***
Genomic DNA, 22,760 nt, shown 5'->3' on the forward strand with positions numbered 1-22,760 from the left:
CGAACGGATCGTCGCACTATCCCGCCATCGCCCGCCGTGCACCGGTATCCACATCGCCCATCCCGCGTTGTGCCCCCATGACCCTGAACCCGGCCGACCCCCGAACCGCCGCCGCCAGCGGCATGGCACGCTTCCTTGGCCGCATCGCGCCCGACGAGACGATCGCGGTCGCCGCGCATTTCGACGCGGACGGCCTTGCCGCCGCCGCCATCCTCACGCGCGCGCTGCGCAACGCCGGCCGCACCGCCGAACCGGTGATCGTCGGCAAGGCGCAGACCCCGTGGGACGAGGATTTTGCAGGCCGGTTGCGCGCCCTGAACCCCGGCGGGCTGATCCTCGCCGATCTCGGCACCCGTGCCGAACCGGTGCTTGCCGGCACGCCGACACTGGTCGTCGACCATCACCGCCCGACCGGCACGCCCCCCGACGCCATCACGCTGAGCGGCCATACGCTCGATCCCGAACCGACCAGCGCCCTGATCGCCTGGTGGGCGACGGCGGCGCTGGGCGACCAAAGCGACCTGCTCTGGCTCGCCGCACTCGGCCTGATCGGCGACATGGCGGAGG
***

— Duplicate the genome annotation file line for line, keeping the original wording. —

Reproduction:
Genomic DNA, 22,760 nt, shown 5'->3' on the forward strand with positions numbered 1-22,760 from the left:
CGAACGGATCGTCGCACTATCCCGCCATCGCCCGCCGTGCACCGGTATCCACATCGCCCATCCCGCGTTGTGCCCCCATGACCCTGAACCCGGCCGACCCCCGAACCGCCGCCGCCAGCGGCATGGCACGCTTCCTTGGCCGCATCGCGCCCGACGAGACGATCGCGGTCGCCGCGCATTTCGACGCGGACGGCCTTGCCGCCGCCGCCATCCTCACGCGCGCGCTGCGCAACGCCGGCCGCACCGCCGAACCGGTGATCGTCGGCAAGGCGCAGACCCCGTGGGACGAGGATTTTGCAGGCCGGTTGCGCGCCCTGAACCCCGGCGGGCTGATCCTCGCCGATCTCGGCACCCGTGCCGAACCGGTGCTTGCCGGCACGCCGACACTGGTCGTCGACCATCACCGCCCGACCGGCACGCCCCCCGACGCCATCACGCTGAGCGGCCATACGCTCGATCCCGAACCGACCAGCGCCCTGATCGCCTGGTGGGCGACGGCGGCGCTGGGCGACCAAAGCGACCTGCTCTGGCTCGCCGCACTCGGCCTGATCGGCGACATGGCGGAGG